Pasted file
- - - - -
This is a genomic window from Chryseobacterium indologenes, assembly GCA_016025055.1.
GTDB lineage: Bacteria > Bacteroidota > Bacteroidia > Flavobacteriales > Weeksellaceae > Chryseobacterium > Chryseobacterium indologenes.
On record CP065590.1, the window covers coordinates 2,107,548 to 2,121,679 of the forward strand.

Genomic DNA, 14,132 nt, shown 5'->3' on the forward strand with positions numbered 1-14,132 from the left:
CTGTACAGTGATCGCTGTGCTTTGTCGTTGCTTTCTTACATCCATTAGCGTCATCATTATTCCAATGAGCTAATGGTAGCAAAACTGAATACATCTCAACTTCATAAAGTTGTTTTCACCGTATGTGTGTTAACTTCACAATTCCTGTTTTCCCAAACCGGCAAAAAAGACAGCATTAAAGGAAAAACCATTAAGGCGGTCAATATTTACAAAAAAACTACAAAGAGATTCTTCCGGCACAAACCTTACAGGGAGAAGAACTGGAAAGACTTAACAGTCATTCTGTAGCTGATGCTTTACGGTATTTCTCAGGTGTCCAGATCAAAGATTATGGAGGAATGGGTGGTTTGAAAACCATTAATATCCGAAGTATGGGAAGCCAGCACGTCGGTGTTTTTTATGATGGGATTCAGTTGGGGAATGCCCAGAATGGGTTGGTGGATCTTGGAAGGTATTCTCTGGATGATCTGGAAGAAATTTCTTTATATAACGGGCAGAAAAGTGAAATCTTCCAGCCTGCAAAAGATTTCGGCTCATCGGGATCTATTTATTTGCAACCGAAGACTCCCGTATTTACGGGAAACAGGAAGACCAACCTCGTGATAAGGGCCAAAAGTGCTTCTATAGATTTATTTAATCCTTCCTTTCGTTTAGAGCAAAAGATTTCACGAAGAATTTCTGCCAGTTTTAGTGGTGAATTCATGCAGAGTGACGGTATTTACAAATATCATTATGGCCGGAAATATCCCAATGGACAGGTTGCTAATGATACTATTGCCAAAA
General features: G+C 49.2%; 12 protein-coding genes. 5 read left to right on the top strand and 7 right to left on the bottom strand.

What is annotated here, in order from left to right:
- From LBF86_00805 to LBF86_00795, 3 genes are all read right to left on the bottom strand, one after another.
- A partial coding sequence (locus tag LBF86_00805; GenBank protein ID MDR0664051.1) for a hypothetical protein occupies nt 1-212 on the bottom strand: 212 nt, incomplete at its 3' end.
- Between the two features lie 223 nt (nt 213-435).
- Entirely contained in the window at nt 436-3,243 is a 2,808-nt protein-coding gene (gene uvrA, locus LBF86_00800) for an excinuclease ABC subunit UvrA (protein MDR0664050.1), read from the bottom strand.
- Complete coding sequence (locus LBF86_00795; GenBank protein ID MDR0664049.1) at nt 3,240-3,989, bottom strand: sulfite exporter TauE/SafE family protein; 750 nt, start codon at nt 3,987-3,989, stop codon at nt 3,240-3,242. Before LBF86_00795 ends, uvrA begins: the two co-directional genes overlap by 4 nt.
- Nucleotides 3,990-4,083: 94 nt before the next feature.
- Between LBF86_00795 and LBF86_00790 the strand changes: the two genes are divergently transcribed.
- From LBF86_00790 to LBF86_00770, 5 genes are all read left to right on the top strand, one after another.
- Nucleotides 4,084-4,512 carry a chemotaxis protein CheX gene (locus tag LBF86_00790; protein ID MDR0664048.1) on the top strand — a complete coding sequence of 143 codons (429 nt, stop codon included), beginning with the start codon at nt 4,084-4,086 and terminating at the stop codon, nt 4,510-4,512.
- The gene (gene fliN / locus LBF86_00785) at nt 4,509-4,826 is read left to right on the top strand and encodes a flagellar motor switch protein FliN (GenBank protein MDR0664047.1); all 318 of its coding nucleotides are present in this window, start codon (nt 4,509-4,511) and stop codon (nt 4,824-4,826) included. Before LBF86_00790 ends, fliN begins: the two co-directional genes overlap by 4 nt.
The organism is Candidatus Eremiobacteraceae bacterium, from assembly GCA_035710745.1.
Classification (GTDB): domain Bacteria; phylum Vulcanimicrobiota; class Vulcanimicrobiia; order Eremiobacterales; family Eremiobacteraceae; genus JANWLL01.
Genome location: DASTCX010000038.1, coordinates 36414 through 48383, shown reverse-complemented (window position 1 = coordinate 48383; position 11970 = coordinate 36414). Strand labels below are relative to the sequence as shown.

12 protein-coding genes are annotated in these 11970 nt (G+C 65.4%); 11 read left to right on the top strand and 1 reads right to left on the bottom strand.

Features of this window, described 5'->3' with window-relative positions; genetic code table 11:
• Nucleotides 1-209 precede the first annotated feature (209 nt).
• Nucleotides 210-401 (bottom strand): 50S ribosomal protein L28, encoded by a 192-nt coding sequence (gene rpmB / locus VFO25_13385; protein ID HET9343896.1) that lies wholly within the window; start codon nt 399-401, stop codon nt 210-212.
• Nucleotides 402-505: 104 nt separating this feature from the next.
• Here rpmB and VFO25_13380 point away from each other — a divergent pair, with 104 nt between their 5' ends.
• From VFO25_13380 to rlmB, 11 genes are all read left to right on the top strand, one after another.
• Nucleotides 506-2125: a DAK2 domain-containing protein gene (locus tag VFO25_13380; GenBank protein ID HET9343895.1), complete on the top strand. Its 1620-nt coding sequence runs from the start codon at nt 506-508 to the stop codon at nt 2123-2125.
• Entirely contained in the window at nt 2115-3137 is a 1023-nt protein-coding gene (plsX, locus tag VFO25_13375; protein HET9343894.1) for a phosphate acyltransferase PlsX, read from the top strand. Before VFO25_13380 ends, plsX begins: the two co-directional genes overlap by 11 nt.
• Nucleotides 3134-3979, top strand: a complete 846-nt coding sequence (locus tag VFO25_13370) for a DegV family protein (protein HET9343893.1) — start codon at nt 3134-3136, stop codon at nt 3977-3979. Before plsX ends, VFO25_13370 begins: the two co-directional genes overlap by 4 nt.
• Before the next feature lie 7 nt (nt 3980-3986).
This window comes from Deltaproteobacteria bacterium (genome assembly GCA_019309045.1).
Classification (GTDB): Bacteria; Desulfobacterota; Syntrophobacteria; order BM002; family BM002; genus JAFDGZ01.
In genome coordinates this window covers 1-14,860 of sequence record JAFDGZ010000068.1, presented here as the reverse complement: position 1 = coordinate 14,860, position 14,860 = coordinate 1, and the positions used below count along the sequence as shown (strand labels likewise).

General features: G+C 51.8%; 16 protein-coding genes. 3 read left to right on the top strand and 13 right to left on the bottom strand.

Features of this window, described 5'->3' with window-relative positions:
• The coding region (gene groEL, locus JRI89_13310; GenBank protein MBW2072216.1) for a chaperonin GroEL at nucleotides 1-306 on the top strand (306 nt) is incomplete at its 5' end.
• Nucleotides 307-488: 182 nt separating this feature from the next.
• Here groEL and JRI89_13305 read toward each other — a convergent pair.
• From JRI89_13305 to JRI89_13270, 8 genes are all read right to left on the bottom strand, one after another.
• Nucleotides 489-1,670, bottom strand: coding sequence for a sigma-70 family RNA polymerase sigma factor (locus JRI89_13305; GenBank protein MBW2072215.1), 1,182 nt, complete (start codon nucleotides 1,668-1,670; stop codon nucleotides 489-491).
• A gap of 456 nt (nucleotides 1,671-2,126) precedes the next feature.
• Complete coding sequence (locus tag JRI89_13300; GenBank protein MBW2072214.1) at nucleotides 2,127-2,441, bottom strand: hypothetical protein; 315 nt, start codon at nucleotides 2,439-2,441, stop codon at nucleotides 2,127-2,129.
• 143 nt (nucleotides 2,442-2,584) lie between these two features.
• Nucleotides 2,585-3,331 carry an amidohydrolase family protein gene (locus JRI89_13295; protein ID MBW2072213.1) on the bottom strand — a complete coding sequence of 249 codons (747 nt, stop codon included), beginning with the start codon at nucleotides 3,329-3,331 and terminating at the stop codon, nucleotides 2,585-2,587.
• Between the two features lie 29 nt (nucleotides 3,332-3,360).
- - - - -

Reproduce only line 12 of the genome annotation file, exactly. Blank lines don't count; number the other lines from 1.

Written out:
- Complete coding sequence (locus LBF86_00795; GenBank protein ID MDR0664049.1) at nt 3,240-3,989, bottom strand: sulfite exporter TauE/SafE family protein; 750 nt, start codon at nt 3,987-3,989, stop codon at nt 3,240-3,242. Before LBF86_00795 ends, uvrA begins: the two co-directional genes overlap by 4 nt.